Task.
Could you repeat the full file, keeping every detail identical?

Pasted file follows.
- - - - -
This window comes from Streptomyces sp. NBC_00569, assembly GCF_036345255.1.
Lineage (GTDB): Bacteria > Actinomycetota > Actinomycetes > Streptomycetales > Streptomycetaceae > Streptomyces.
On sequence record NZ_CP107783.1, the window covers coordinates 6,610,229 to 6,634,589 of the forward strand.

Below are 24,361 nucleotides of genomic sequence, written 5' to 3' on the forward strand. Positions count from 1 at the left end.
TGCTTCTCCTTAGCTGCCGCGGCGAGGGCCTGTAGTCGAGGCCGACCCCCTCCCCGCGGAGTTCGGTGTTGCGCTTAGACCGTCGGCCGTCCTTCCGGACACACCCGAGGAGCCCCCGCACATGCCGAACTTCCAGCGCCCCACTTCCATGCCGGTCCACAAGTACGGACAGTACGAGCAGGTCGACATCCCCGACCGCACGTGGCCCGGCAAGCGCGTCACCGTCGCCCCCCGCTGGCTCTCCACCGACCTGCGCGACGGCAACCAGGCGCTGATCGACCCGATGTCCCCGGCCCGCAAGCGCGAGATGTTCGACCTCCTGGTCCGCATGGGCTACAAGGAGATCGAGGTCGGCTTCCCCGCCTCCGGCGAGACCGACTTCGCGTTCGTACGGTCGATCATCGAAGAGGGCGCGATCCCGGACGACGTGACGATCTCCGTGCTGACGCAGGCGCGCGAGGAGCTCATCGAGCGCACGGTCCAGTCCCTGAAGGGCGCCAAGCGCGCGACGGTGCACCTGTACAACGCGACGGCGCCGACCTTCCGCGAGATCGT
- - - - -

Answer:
This window comes from Streptomyces sp. NBC_00569, assembly GCF_036345255.1.
Lineage (GTDB): Bacteria > Actinomycetota > Actinomycetes > Streptomycetales > Streptomycetaceae > Streptomyces.
On sequence record NZ_CP107783.1, the window covers coordinates 6,610,229 to 6,634,589 of the forward strand.

Below are 24,361 nucleotides of genomic sequence, written 5' to 3' on the forward strand. Positions count from 1 at the left end.
TGCTTCTCCTTAGCTGCCGCGGCGAGGGCCTGTAGTCGAGGCCGACCCCCTCCCCGCGGAGTTCGGTGTTGCGCTTAGACCGTCGGCCGTCCTTCCGGACACACCCGAGGAGCCCCCGCACATGCCGAACTTCCAGCGCCCCACTTCCATGCCGGTCCACAAGTACGGACAGTACGAGCAGGTCGACATCCCCGACCGCACGTGGCCCGGCAAGCGCGTCACCGTCGCCCCCCGCTGGCTCTCCACCGACCTGCGCGACGGCAACCAGGCGCTGATCGACCCGATGTCCCCGGCCCGCAAGCGCGAGATGTTCGACCTCCTGGTCCGCATGGGCTACAAGGAGATCGAGGTCGGCTTCCCCGCCTCCGGCGAGACCGACTTCGCGTTCGTACGGTCGATCATCGAAGAGGGCGCGATCCCGGACGACGTGACGATCTCCGTGCTGACGCAGGCGCGCGAGGAGCTCATCGAGCGCACGGTCCAGTCCCTGAAGGGCGCCAAGCGCGCGACGGTGCACCTGTACAACGCGACGGCGCCGACCTTCCGCGAGATCGT